MAN Diesel & Turbo has received an order for an MAN 6L21/31 engine to power a newbuilding cadet training sailing ship for the Defence Ministry of the Republic of Indonesia. The engine will be used to power the 110m ‘Kri Bima Suci’ and up to 200 persons on board when not propelled by sail power. The ship is currently under construction at the Freire Shipyard in Vigo, Spain.
Lex Nijsen Head of Four-Stroke Marine MAN Diesel & Turbo, said: “We’re very happy to have won this unusual order, unusual in the sense that orders anywhere in the world for the building of such a large sailing vessel of 100m and over are few and far between.”
He continued: “In this particular case, we enjoy a long and fruitful relationship with the Indonesian Navy, which already uses MAN engine types in its fleet, and in this respect an MAN engine was the natural choice for such a fine vessel. I also feel that fulfilling the demands for such an unusual application bears testament to the strength of our medium-speed programme.”
MAN Diesel & Turbo (mandieselturbo.com) has prior experience with sailing ship orders and has previously re-engined the 113-m ‘Esmeralda’, a 4-mast barquentine, for the Chilean Navy. Similarly, in 2006, the company re-engined the 104-m ‘Fregata Libertad’ for the Argentinean Navy.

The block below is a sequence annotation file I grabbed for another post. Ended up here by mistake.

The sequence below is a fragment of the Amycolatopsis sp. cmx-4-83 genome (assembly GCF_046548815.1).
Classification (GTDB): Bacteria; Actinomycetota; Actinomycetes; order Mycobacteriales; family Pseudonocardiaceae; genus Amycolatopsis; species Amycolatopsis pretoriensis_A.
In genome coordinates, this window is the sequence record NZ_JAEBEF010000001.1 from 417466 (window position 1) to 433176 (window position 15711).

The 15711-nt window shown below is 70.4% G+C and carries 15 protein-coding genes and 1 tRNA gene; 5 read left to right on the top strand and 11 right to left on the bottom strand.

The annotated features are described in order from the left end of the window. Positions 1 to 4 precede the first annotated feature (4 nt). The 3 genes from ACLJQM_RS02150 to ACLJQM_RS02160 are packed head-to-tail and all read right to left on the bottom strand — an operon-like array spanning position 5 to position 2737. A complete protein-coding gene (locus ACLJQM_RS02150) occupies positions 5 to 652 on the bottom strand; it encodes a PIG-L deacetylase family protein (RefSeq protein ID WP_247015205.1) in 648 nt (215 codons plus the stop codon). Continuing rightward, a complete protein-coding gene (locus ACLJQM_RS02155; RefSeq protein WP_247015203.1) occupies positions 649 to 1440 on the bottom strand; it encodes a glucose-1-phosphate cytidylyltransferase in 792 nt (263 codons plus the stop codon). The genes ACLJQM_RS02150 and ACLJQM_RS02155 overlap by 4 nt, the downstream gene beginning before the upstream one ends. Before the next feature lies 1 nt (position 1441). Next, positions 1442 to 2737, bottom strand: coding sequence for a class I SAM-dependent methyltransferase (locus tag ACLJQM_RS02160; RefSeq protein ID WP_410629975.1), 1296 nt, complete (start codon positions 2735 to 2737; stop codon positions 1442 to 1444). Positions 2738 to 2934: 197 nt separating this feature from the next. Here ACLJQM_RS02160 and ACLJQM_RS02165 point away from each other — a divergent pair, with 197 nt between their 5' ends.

Such tall ships often have a dual purpose where, besides training new recruits, they are often used in courtesy visits to other countries as, by nature, their presence can be viewed as more diplomatic than that of a modern, naval vessel.
The company has had many dealings with the Indonesian Navy in the past and recently signed a contract for the delivery of MAN 20V28/33D STC engines for two frigates due to enter service in 2017. These engines represent a generation change within the Indonesian fleet that has been powered for many years by MAN Diesel & Turbo 28/33D and Pielstick-branded engines.
As with the 20V28/33D STC engines, the new 6L21/31 engine will also be built by MAN Diesel & Turbo.
The Indonesian Navy
The Indonesian Navy is the largest in South East Asia with some 74,000 active personnel and more than 150 ships in active service, including attack submarines. Its current, stated aim is to become the most technologically advanced navy in the region. To this end, it has established a building programme with a target of increasing its fleet to 250 vessels by 2024